Two days later, having replaced the burner jets and made a successful test flight, Foster was poised for another record attempt. Carrying 35 gallons of fuel, he planned to ditch his first tank and continue flying. The tiny hopper was being asked to lift a total weight of 550 pounds. Launch was uneventful with the burner doing all it could to get the small balloon and its pilot airborne. Minutes later, Foster would find himself enroute to a Swedish hospital with two broken legs, the result of his first powerline contact. He recently recounted the story for Balloon Life.

"Seconds later (after the launch), I saw to my horror where I was going. There were powerlines directly in my path about one half mile from the launch site. I gave the burner everything it had, but the balloon flew straight into the lines.

"I was hanging thirty feet above a frozen creek. The burner was still lit. What do you do when you could be a bomb if the tanks ignite or you could be electrocuted from the powerlines? It didn't take long to review the options. I shut down the fuel supply and turned off the pilot lights. I could stay with the equipment as it slid down the icy lines until they broke, dropping me with 500 pounds of equipment onto the ice or, I could release from the harness and fall thirty feet to the ice.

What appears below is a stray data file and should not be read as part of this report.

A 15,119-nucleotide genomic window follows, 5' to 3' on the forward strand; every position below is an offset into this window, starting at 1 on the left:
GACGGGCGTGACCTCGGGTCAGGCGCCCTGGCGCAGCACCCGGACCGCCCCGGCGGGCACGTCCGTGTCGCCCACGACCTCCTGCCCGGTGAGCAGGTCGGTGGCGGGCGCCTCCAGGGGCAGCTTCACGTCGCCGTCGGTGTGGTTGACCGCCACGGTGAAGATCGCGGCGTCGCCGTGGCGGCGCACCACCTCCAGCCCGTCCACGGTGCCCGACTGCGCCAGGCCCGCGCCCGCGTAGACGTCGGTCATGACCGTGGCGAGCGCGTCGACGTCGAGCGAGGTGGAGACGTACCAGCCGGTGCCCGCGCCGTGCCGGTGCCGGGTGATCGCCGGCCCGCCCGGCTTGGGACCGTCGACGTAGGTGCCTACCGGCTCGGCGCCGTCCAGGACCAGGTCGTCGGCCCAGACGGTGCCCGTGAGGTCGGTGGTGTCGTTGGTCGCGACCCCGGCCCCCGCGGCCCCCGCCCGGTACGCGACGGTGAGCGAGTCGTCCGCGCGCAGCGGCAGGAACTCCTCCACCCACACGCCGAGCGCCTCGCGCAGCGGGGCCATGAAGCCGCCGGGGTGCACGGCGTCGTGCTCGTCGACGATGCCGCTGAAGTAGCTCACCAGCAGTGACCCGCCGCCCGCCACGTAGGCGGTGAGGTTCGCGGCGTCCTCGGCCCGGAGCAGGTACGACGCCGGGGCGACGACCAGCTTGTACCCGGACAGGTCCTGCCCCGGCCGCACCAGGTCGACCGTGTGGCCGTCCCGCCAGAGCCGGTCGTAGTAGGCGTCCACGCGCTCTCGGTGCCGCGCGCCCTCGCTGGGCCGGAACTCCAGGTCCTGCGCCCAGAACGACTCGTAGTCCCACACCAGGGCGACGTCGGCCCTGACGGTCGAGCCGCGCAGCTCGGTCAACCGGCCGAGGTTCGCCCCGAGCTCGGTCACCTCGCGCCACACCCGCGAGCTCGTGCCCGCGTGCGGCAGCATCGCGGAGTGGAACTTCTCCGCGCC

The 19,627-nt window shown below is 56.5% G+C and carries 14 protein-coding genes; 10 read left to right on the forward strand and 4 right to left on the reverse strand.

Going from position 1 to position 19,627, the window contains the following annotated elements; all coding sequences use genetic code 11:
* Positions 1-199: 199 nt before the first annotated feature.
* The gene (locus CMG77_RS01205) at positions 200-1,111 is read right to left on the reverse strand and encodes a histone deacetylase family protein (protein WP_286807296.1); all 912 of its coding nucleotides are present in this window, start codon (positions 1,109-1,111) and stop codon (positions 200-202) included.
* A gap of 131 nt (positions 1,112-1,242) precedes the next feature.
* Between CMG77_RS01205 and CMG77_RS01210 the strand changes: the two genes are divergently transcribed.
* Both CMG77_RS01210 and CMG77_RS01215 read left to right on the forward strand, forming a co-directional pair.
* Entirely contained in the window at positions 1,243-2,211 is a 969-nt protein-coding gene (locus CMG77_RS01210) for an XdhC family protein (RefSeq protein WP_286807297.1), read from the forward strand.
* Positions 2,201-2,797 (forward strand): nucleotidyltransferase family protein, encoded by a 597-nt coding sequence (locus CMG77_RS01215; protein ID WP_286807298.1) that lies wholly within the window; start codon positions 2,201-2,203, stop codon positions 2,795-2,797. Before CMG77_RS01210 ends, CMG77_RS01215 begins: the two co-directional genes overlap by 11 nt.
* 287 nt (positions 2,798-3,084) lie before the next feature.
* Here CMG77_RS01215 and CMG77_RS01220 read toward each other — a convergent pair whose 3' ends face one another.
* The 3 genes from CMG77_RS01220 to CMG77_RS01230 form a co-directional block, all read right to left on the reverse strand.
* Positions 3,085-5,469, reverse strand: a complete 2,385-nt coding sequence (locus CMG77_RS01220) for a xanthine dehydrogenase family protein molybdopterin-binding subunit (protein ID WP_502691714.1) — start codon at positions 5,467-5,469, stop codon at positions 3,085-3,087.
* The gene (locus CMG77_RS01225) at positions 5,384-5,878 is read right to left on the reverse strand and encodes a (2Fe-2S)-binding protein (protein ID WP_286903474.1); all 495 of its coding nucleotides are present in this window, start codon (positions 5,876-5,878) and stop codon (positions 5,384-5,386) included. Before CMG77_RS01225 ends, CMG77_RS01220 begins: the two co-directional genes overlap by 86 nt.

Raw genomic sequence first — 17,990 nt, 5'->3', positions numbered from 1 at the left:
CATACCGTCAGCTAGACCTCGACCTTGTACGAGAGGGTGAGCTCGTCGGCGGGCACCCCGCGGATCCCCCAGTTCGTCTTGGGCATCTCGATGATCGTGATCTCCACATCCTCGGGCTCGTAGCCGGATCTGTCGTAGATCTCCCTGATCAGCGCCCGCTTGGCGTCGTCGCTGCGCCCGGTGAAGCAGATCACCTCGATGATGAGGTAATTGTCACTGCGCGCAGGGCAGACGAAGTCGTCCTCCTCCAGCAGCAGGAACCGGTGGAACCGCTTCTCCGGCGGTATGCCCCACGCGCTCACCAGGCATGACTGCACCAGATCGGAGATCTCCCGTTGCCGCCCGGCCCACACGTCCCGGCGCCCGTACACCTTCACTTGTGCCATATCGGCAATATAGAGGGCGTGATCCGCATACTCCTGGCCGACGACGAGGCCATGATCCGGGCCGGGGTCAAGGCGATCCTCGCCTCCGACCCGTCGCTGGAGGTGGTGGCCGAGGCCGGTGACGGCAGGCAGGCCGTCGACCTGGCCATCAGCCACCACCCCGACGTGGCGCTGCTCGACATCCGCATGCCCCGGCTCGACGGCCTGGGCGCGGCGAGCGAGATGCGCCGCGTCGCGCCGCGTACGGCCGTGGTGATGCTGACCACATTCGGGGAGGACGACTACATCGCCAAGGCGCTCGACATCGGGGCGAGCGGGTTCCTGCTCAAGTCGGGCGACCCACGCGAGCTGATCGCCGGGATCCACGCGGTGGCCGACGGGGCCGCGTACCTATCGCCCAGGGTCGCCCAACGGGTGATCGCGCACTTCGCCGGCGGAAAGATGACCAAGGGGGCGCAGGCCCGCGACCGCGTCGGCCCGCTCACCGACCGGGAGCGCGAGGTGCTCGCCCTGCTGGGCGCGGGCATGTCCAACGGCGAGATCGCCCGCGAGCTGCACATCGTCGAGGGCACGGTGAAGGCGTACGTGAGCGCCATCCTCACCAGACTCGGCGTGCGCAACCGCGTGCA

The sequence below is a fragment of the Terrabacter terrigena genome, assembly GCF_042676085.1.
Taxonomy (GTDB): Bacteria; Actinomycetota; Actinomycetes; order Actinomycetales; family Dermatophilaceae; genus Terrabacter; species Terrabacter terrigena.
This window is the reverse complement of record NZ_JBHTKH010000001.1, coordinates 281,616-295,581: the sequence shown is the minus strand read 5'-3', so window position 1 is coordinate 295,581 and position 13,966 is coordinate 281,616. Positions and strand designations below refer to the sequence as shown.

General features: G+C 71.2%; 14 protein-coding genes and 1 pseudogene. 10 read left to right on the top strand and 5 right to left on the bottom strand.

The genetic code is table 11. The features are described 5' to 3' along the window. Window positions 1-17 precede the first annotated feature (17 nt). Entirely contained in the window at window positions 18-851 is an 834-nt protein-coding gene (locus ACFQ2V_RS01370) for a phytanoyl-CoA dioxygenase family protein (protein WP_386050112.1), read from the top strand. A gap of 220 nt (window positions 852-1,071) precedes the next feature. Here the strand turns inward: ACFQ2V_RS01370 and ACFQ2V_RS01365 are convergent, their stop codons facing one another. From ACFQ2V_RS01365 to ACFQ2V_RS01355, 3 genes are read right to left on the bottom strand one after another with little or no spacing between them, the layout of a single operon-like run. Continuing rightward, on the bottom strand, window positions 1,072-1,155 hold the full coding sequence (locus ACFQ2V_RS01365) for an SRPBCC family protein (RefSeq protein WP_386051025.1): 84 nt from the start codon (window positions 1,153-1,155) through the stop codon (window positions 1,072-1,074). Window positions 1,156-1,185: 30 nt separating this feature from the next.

I decided to jump. The fall didn't kill me, but it hurt like hell."

Six months later Foster would renew his quest for the record books and he succeeded as no man before him had ever done. Along the way, Foster and his close friend and ballooning partner Jerry Owens would design and operate one of the world's first one-man special shape balloons; the Owen's Country Sausage "Patty." Ironically, it would be another powerline accident in 1992, while flying the Patty, that nearly cost Foster his life and would close the book on his remarkable decade of conquest over man's smallest of aerostats.


No doubt it was thanks in part to the publicity Foster was bringing the tiny aerostat that lead to new developments in the 1980's. Thunder & Colt introduced its SkyChariot, still a one-man balloon but with a more sophisticated frame that formed a chair for the pilot to ride in and allowed the fuel tank to be slung underneath rather than strapped to the pilot's back.

In 1982, Richard Pengrey and Jim Marshall of Airborne Balloons & Airships in Napa, California offered their "ultralight balloon" built under FAR Part 31 standards. This system was a 21,000 cubic foot AX3 which, like the T&C SkyChariot, featured a chair for the pilot to ride in. Featured in Balloon Life's 1987 Buyer's Guide, the AX3-21 could be had for a mere $4,995.00